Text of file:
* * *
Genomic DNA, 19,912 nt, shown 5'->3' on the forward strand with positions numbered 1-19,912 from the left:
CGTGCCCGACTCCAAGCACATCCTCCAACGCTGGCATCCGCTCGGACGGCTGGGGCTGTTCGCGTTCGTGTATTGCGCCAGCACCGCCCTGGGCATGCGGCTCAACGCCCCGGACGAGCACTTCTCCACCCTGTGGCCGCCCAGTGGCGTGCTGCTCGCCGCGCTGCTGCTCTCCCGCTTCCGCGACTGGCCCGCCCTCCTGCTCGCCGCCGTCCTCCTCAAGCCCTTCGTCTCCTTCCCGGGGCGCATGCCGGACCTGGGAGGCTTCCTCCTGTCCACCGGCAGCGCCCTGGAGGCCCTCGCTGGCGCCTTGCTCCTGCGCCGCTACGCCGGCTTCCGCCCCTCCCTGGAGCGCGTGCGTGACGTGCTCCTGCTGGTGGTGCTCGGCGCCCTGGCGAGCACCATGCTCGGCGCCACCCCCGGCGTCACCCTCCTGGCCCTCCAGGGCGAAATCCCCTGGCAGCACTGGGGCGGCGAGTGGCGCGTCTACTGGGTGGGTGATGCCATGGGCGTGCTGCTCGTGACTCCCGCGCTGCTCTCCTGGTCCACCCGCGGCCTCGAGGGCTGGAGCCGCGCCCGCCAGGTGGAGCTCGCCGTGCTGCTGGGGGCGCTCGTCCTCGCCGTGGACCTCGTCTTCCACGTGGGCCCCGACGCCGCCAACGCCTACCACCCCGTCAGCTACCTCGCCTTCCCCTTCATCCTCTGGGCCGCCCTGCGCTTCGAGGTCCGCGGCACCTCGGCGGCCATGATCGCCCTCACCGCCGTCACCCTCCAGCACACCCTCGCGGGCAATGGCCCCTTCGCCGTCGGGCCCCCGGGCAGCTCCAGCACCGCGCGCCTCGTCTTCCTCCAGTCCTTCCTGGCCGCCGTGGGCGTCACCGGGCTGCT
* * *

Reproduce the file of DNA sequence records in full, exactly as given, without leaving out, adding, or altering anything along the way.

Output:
Genomic DNA, 19,912 nt, shown 5'->3' on the forward strand with positions numbered 1-19,912 from the left:
CGTGCCCGACTCCAAGCACATCCTCCAACGCTGGCATCCGCTCGGACGGCTGGGGCTGTTCGCGTTCGTGTATTGCGCCAGCACCGCCCTGGGCATGCGGCTCAACGCCCCGGACGAGCACTTCTCCACCCTGTGGCCGCCCAGTGGCGTGCTGCTCGCCGCGCTGCTGCTCTCCCGCTTCCGCGACTGGCCCGCCCTCCTGCTCGCCGCCGTCCTCCTCAAGCCCTTCGTCTCCTTCCCGGGGCGCATGCCGGACCTGGGAGGCTTCCTCCTGTCCACCGGCAGCGCCCTGGAGGCCCTCGCTGGCGCCTTGCTCCTGCGCCGCTACGCCGGCTTCCGCCCCTCCCTGGAGCGCGTGCGTGACGTGCTCCTGCTGGTGGTGCTCGGCGCCCTGGCGAGCACCATGCTCGGCGCCACCCCCGGCGTCACCCTCCTGGCCCTCCAGGGCGAAATCCCCTGGCAGCACTGGGGCGGCGAGTGGCGCGTCTACTGGGTGGGTGATGCCATGGGCGTGCTGCTCGTGACTCCCGCGCTGCTCTCCTGGTCCACCCGCGGCCTCGAGGGCTGGAGCCGCGCCCGCCAGGTGGAGCTCGCCGTGCTGCTGGGGGCGCTCGTCCTCGCCGTGGACCTCGTCTTCCACGTGGGCCCCGACGCCGCCAACGCCTACCACCCCGTCAGCTACCTCGCCTTCCCCTTCATCCTCTGGGCCGCCCTGCGCTTCGAGGTCCGCGGCACCTCGGCGGCCATGATCGCCCTCACCGCCGTCACCCTCCAGCACACCCTCGCGGGCAATGGCCCCTTCGCCGTCGGGCCCCCGGGCAGCTCCAGCACCGCGCGCCTCGTCTTCCTCCAGTCCTTCCTGGCCGCCGTGGGCGTCACCGGGCTGCT